The Democratic Alliance Student Organisation (DASO) recently sent some South African blood boiling with their controversial poster of an interracial couple embracing. The tagline of the poster read: “In OUR future, you wouldn’t look twice.” On the face of it, the poster was likely intended to be a catchy way of presenting a future South Africa with significantly better race relations. Of course, in reality, it sparked off off-mark sensationalist headlines (such as Wonkie’s today!), wraths and furore from a variety of holier-than-thou groups.
Wonkie thought it would be useful to provide some in-depth analysis of the poster itself and the raft of nutty commentary that it has inspired.
First off, raise your hands if you had even heard of DASO before this poster incident. Right. Can you really blame DASO for wanting to steal the limelight, just for a moment, from Julius Malema and the ANCYL? After all, how is an organisation supposed to compete for support when the media is so biased against them. Something drastic had to be done.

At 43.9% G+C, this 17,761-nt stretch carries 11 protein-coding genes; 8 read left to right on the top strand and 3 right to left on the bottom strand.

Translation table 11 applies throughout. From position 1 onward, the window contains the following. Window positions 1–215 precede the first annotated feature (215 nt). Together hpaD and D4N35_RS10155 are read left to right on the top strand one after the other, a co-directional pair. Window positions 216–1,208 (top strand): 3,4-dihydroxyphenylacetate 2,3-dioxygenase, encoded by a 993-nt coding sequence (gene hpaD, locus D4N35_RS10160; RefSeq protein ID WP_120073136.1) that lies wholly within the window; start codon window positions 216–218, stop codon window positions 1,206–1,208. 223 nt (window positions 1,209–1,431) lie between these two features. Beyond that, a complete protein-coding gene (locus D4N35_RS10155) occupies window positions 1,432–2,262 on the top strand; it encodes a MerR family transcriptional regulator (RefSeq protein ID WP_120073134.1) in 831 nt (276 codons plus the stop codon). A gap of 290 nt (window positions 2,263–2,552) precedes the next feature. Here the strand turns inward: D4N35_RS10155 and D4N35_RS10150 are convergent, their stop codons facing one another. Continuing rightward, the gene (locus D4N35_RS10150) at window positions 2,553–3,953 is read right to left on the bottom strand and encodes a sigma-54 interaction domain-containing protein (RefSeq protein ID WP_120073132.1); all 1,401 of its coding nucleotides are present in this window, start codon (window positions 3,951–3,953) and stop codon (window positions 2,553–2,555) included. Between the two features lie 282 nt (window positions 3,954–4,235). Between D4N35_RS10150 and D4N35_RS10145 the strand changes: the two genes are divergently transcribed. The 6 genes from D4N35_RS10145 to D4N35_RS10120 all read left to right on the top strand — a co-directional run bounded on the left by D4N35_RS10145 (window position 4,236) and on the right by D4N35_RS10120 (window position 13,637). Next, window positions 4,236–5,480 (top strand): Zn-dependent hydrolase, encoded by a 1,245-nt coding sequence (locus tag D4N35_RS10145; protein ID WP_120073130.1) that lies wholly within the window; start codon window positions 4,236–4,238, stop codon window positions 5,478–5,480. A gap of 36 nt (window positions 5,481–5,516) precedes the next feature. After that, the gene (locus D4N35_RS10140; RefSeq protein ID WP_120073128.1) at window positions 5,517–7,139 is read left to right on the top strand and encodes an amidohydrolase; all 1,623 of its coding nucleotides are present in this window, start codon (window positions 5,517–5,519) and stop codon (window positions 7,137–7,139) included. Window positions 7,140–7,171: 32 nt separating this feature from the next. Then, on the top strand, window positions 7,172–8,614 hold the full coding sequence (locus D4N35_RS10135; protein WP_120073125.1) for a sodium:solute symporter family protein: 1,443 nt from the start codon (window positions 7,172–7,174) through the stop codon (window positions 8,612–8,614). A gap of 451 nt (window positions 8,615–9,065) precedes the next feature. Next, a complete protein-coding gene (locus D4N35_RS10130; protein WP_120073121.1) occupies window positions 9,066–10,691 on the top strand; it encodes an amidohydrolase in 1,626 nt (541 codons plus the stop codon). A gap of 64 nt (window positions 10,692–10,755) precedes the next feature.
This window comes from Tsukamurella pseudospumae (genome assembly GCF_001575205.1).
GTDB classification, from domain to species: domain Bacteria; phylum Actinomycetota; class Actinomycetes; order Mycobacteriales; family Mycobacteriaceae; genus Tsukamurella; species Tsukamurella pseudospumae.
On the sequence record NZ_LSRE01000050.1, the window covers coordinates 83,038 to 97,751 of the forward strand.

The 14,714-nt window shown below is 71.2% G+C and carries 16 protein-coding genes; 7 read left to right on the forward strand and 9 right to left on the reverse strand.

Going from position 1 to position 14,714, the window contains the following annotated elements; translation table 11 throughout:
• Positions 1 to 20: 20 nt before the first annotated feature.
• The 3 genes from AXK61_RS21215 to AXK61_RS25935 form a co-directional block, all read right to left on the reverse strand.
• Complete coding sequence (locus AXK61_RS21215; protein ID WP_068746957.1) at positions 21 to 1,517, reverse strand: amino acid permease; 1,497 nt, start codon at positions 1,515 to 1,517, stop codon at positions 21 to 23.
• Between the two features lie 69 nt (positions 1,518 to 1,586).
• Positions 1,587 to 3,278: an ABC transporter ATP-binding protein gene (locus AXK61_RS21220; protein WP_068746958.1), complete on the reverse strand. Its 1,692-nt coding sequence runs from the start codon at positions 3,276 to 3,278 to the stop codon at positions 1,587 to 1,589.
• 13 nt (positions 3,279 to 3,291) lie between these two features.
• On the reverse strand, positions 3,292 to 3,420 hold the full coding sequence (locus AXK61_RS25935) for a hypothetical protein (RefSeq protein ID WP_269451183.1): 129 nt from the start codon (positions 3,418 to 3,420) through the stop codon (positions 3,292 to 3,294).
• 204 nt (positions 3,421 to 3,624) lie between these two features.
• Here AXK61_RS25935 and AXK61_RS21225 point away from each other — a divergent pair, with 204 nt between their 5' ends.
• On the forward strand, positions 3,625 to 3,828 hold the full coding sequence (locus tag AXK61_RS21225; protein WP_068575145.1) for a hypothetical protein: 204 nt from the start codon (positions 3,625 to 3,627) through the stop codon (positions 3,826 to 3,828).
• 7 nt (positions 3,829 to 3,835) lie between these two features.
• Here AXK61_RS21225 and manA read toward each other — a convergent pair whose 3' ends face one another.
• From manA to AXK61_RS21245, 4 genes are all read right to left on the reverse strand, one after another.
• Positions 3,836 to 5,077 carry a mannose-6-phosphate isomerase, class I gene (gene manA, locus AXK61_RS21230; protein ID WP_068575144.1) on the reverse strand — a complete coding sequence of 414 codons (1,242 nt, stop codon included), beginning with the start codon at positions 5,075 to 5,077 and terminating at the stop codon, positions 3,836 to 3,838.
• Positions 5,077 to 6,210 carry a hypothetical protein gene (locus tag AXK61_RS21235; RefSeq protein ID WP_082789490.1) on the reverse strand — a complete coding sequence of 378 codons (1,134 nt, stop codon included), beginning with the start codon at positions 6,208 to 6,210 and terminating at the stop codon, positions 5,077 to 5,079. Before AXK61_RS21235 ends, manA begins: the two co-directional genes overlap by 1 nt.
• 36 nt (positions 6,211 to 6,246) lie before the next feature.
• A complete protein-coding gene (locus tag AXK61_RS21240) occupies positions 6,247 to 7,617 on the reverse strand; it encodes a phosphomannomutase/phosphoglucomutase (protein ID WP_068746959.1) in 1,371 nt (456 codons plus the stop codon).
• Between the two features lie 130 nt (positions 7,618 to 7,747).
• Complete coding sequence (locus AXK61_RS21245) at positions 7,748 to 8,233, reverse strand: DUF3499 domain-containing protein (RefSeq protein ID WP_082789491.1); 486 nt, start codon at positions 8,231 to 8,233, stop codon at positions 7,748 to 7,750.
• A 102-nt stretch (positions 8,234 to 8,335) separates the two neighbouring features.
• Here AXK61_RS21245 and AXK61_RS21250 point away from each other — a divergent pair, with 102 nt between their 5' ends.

Secondly, what better way to attract attention in South Africa than to tackle anything to do with race relations. It’s a guaranteed winner. Ironically, showing any semblance of harmony between races is probably set to spark off uncontrolled rage, particularly with the race groups concerned. And that, is exactly what happened.
Black South Africans with nothing better to do accused DASO of being a hypocritical white organisation positioning themselves as something they are clearly not. White South Africans with nothing better to do accused objectors of living in the past and not embracing a truly interracial South African future. Indian and Coloured South Africans were left wondering when provocative posters of Joey Rasdien and Riaad Moosa in a warm embrace were going to flood the streets, taking both race and gender relations to the next level for them.
Then came the inevitable commentary from religious zealots. Because such posters containing a male and female individual can only lead to one thing – evil, promiscuous sin – the likes of Theunis Botha of the Christian Democratic Party deemed the poster to be an escalation of immorality to the highest order.
Debate all you like, but the reality of the future is already playing out in South Africa. Visit popular malls in the evenings and over the weekends. School kids – the next generation, certainly don’t appear to care much about race. That this comes more from a place of indifference, rather than rebellion, leads Wonkie to believe that attitudes are going to go through a forced revolution sooner than parents can blink.